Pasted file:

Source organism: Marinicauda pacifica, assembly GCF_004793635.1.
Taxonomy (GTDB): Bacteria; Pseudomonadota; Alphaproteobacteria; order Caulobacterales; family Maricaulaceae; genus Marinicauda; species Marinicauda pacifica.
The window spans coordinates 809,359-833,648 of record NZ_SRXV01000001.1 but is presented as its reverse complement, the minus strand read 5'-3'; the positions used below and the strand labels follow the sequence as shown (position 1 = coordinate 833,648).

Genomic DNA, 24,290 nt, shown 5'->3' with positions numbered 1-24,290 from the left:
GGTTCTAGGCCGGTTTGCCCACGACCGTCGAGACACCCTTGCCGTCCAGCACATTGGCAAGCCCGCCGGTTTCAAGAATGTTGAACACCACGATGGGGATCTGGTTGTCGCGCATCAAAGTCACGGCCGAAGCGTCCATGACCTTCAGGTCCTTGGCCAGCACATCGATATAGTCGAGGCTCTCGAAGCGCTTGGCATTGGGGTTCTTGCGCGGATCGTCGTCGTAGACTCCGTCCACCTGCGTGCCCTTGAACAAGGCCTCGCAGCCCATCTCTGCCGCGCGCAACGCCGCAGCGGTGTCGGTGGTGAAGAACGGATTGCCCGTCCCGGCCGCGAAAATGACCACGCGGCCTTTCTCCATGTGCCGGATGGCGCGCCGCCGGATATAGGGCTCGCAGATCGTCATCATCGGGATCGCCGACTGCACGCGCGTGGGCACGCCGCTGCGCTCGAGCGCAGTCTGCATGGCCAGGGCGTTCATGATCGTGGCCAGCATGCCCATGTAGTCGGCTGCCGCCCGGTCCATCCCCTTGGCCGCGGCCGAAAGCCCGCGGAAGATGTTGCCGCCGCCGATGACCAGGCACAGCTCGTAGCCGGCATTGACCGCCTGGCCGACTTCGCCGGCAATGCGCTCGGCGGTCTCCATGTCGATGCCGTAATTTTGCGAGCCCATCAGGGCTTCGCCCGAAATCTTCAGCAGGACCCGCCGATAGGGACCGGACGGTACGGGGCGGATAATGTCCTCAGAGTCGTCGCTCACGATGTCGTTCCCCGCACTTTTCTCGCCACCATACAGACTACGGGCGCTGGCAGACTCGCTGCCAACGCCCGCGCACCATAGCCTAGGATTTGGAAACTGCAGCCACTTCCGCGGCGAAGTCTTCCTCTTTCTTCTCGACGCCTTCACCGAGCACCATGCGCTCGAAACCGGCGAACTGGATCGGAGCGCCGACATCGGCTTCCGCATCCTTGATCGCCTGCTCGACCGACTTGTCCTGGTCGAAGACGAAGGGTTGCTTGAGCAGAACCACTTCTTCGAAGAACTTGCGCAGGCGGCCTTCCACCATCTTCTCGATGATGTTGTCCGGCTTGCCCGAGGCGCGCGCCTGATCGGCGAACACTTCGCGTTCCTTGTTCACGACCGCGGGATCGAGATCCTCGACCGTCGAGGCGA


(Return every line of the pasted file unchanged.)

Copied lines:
Source organism: Marinicauda pacifica, assembly GCF_004793635.1.
Taxonomy (GTDB): Bacteria; Pseudomonadota; Alphaproteobacteria; order Caulobacterales; family Maricaulaceae; genus Marinicauda; species Marinicauda pacifica.
The window spans coordinates 809,359-833,648 of record NZ_SRXV01000001.1 but is presented as its reverse complement, the minus strand read 5'-3'; the positions used below and the strand labels follow the sequence as shown (position 1 = coordinate 833,648).

Genomic DNA, 24,290 nt, shown 5'->3' with positions numbered 1-24,290 from the left:
GGTTCTAGGCCGGTTTGCCCACGACCGTCGAGACACCCTTGCCGTCCAGCACATTGGCAAGCCCGCCGGTTTCAAGAATGTTGAACACCACGATGGGGATCTGGTTGTCGCGCATCAAAGTCACGGCCGAAGCGTCCATGACCTTCAGGTCCTTGGCCAGCACATCGATATAGTCGAGGCTCTCGAAGCGCTTGGCATTGGGGTTCTTGCGCGGATCGTCGTCGTAGACTCCGTCCACCTGCGTGCCCTTGAACAAGGCCTCGCAGCCCATCTCTGCCGCGCGCAACGCCGCAGCGGTGTCGGTGGTGAAGAACGGATTGCCCGTCCCGGCCGCGAAAATGACCACGCGGCCTTTCTCCATGTGCCGGATGGCGCGCCGCCGGATATAGGGCTCGCAGATCGTCATCATCGGGATCGCCGACTGCACGCGCGTGGGCACGCCGCTGCGCTCGAGCGCAGTCTGCATGGCCAGGGCGTTCATGATCGTGGCCAGCATGCCCATGTAGTCGGCTGCCGCCCGGTCCATCCCCTTGGCCGCGGCCGAAAGCCCGCGGAAGATGTTGCCGCCGCCGATGACCAGGCACAGCTCGTAGCCGGCATTGACCGCCTGGCCGACTTCGCCGGCAATGCGCTCGGCGGTCTCCATGTCGATGCCGTAATTTTGCGAGCCCATCAGGGCTTCGCCCGAAATCTTCAGCAGGACCCGCCGATAGGGACCGGACGGTACGGGGCGGATAATGTCCTCAGAGTCGTCGCTCACGATGTCGTTCCCCGCACTTTTCTCGCCACCATACAGACTACGGGCGCTGGCAGACTCGCTGCCAACGCCCGCGCACCATAGCCTAGGATTTGGAAACTGCAGCCACTTCCGCGGCGAAGTCTTCCTCTTTCTTCTCGACGCCTTCACCGAGCACCATGCGCTCGAAACCGGCGAACTGGATCGGAGCGCCGACATCGGCTTCCGCATCCTTGATCGCCTGCTCGACCGACTTGTCCTGGTCGAAGACGAAGGGTTGCTTGAGCAGAACCACTTCTTCGAAGAACTTGCGCAGGCGGCCTTCCACCATCTTCTCGATGATGTTGTCCGGCTTGCCCGAGGCGCGCGCCTGATCGGCGAACACTTCGCGTTCCTTGTTCACGACCGCGGGATCGAGATCCTCGACCGTCGAGGCGA